In this classic of 1959 André Schwarz-Bart reworks the Jewish legend of the Lamed Vavs, the handful (36 in most versions of the story) of Just or Righteous Men who live among the Jews in every generation and who provide the merit on which the world depends. The tradition dates back to the 5th century Babylonian Talmud. It was elaborated by kabbalistic Jews in the 16th and 17th century and by hasidic Jews in the 18th century: the Lamed Vavs are humble men and unnoticed as special by their fellow Jews. At times of great peril, so this version has it, "a Lamed Vavnik makes a dramatic appearance, using his hidden powers to defeat the enemies of Israel" (Encyclopedia Judaica).
Schwarz-Bart was born in France and lost most of the members of his family in the Holocaust. His will not have been the first persecuted Jew in history to question whether any Lamed Vav has ever arisen to defeat the enemies of Israel. He retains the idea that he will be humble and unknown, but he totally subverts the idea that he can be a saviour. Instead his role is to offer to God his own martyrdom for his faith and for his people.
Schwarz-Bart imagines the story of the Levys, one family in which the role of the Just Man was hereditary. They have suffered death down the ages, beginning with the massacre of the Jews of York in 1185. In later generations this wandering Jewish family suffers at the hands of the Spanish and Portuguese Inquisitions; they are expelled from one area after another; the Cossacks add their contribution; and when we come to the late 19th century, the family leaves its home in Zemyock in Russian Poland and settles in Germany. At this stage there are three generations: at the head of it is Mordecai, the venerable patriarch, who accepts that all suffering is part of God's will and who tells his family that there is no point in putting up any resistance. His son Benjamin thinks there is an escape in trying to merge into German society; but the Patriarch tells the story of the Just Men to his frail and scholarly little grandson, Ernie. Ernie lives in his own intensely active and romantic imagination, and, with the arrival of the Nazis in 1933, he is convinced that he is to be the next Just Man.
The remaining two thirds of the book deal with Ernie's life from that time onwards. There are terrible scenes of brutality - gangs of Nazis attacking Jews as they go to the synagogue, atrocious bullying of the Jewish children by a teacher and by their fellow-students. Ernie's life is full of suffering and strengthens his conviction that the calling of being Just Man has indeed fallen upon him. The scenes of cruelty are interspersed with the vivid poetical and mystical nature of Ernie's imagination. With one terrible exception when he is in utter despair - a touch of human nature which rescues the portrait of him from being just too accepting - he identifies with suffering everywhere, not just among the Jews; he is open to the beauties of the earth amid all the horrors that rage upon its surface. It is this lyrical element of the book which sets it apart from so many other accounts of what happened to the Jews under Nazi persecution.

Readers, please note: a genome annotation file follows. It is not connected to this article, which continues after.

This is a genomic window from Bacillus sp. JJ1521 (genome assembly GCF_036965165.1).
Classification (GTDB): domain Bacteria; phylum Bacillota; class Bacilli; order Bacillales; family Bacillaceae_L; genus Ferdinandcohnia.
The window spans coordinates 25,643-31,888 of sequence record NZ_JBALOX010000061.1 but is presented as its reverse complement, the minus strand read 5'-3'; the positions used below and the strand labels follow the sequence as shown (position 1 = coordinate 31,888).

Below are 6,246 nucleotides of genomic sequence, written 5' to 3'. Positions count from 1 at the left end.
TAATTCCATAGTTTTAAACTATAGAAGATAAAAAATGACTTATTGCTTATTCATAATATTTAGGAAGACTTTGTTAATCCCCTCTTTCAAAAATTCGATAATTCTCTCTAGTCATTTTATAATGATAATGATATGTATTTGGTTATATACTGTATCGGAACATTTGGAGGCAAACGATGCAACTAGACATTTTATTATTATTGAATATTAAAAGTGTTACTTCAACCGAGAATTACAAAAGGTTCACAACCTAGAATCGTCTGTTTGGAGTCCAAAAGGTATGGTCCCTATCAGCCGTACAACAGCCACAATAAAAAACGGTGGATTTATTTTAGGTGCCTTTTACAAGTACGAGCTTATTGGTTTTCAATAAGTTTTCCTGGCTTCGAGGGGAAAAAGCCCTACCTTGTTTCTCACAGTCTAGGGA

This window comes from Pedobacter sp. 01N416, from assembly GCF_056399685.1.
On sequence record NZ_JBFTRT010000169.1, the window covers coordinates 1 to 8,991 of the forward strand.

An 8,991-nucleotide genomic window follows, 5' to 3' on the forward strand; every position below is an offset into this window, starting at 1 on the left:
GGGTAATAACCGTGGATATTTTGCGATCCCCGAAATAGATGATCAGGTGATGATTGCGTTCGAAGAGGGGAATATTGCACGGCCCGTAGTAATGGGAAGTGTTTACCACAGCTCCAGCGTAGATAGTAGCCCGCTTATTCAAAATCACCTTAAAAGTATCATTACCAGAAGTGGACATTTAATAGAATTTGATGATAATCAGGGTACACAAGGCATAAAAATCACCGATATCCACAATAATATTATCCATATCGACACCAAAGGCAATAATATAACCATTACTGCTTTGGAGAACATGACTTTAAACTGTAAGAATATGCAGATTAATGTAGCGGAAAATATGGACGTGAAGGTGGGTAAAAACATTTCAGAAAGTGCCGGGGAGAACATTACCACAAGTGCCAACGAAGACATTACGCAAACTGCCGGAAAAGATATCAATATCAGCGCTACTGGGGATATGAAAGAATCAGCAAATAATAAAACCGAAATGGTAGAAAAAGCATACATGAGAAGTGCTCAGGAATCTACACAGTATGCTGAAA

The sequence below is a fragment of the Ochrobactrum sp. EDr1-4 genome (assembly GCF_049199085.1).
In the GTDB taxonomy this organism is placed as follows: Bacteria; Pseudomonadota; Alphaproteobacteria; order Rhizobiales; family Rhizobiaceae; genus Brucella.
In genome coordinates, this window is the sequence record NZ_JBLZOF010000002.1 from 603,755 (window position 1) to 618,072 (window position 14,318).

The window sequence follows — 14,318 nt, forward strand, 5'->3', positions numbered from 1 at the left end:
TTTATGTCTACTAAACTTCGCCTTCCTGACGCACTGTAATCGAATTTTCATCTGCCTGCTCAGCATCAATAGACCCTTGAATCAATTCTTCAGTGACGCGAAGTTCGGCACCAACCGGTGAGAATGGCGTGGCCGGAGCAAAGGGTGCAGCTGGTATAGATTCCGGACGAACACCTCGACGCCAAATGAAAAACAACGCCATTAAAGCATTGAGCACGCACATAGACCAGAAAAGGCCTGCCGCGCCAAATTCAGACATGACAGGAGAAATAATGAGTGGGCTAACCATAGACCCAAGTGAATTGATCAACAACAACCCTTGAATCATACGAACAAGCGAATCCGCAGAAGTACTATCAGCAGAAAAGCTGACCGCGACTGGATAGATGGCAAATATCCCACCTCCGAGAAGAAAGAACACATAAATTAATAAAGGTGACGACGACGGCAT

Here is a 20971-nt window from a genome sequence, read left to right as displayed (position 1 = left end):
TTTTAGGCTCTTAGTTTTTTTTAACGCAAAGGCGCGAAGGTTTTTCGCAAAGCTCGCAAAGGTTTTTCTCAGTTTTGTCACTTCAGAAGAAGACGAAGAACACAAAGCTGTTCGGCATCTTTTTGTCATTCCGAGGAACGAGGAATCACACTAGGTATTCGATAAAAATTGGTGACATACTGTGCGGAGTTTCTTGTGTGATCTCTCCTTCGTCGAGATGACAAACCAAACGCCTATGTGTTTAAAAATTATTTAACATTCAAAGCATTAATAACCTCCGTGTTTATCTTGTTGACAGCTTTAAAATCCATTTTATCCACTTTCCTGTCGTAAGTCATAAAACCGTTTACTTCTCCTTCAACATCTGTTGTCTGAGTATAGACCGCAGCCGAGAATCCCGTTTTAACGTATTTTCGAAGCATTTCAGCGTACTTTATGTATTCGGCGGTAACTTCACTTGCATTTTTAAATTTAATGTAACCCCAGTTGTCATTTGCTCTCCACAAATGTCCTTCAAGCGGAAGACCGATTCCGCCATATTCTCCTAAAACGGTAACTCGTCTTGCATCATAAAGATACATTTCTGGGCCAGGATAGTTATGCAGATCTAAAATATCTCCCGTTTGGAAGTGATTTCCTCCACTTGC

Before the gates of the prison that was Nazi Germany finally slammed shut, the Levy family managed to emigrate to France, only to be trapped there when the war broke out. Ernie volunteers for the French army, though in a non-combatant role as a stretcher-bearer. The horrors of war are described, not with the excruciating detail with which the author had dealt with the brutality in Germany, but with Voltairian brevity and irony.
After the defeat of the French Army, Ernie manages to get into Vichy France. The instinct for survival overcomes for a while his mission to become a martyr: he converts, he attends Mass, he fornicates, he nearly begins to lose his Jewish appearance; but in his ever fertile fantasy he sees himself as a dog and sometimes literally behaves like one. Anyway, his disguise does not work: he is recognized as a Jew, and with that moment he recovers for himself his Jewish identity.
He makes his way back to the Jewish quarter of Paris where he finds four devout old men from Zemyock who have not yet been deported. Before his own deportation, old Mordecai had told them that he believed his grandson to be one of the Just Men. Ernie is now treated by them with the utmost reverence, and he becomes conscious again of his destiny.
But what will drive him to seek entry into the hell of Drancy and the extinction that awaits in Auschwitz is not the consciousness that he is one of the Just Men, but something altogether less mystical, more human. At one point in the heart-wrenching last pages, Ernie`s compassion makes him tell the terrified children in the cattle-truck that they will soon be in the Kingdom where "an eternal joy will crown your heads; cheerfulness and gaiety will come and greet you, and all the pains and all the moans will run away." He is reproved by an old woman for not telling them the truth. He replies, "There is no room for truth here". So will they find the truth in the next world? Will they find an answer to the question that, in his dreams, he heard a fiddler sing:
"Oh, can we rise as far as heaven
To ask God why things are as they are?"